Moreover, it’ll be intriguing to see just how the writers plan to develop and possibly redeem the character of Billy Hargrove, a notorious womanizer and potential sister-beater. Admittedly we don’t see much of him in the trailer, but the little that we are enticed to is incredibly juicy. It seems like Billy may be starting the summer at the top as he struts his (ironic) lifeguard status around the pool, but the fact that we soon see him with black veins gushing up his arms whilst in the shower is more than enough to inform us that our resident bad-boy is about to end up in some scorching hot water. What isn’t made clear however is whether or not this means he’ll be teaming up with the rest of the gang in order to combat the oncoming alien evil – in fact, that might even be too easy and predictable. If the show were to be brave, we may bear witness to how whatever has infected him come to consume his body and soul – a bittersweet effect perhaps, if it turns out that it is Billy, bestialised, that is the threat everyone has to fight. It would certainly hammer home the emotional depth and darkness that was mentioned near the beginning of this article and which was horrifically established through the fate of Super Bob in season 2 – a truth about growing up, which is that you can’t save everyone. Indeed, this would be an impressive move for, though we can empathise with the appalling treatment Billy suffers at the hand of his dad, it would be a little too idealistic if he were to go a complete 180 degree turn of redemption. To see his demons come to life might be far more stimulating, especially if we also come to see what happens if and when he too decides to fight them eventually.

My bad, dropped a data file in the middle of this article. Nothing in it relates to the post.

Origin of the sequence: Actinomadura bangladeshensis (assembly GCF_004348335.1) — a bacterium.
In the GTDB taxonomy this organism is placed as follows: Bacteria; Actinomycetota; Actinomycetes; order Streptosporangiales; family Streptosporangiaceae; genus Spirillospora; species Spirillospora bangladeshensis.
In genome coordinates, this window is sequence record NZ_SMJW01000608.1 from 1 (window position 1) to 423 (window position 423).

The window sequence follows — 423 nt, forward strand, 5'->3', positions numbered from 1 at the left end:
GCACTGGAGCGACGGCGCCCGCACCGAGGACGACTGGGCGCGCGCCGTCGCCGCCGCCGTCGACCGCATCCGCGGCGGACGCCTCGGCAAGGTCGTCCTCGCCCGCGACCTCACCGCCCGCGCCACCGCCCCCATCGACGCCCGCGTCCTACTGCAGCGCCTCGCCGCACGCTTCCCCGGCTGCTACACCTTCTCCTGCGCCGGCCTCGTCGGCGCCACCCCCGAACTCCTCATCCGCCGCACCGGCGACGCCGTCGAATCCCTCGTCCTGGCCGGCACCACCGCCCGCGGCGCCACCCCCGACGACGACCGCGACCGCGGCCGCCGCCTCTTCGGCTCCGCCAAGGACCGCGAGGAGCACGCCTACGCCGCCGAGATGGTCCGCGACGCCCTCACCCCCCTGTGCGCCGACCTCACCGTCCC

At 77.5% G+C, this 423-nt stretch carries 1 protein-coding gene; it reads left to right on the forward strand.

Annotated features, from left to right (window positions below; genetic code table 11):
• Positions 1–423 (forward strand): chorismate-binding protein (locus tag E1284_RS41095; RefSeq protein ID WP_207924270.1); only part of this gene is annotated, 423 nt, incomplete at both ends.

There’s so much more to unpack from the trailer, from the focus on the new cosmopolitan shopping centre and how it, much like the laboratory and the high school, seems like it will the next labyrinthian metropolis where the die-hard action of the climax will be taking place. Figures in gas marks being zapped by electricity seem indicative of more governmental intervention, so we’ve yet to see whose side these guys are going to be on. We also have our new leading femme Robin (whose chastisement of Steve’s super-cool handshake with Dustin was utterly uncalled for), who possibly poses as a new romantic interest for Steve and, going by the dynamic group shot of all the kids and teens grouped round a bloody-nosed Eleven, is clearly a new cog in the well-oiled supernatural machine.
As any new trailer should, this glimpse into Stranger Things leaves so much to be desired. The trailer gave us plenty to speculate on and have us as fired up as the night of the fourth of July. The madness can’t come soon enough – we’re all waiting for it to get stranger again.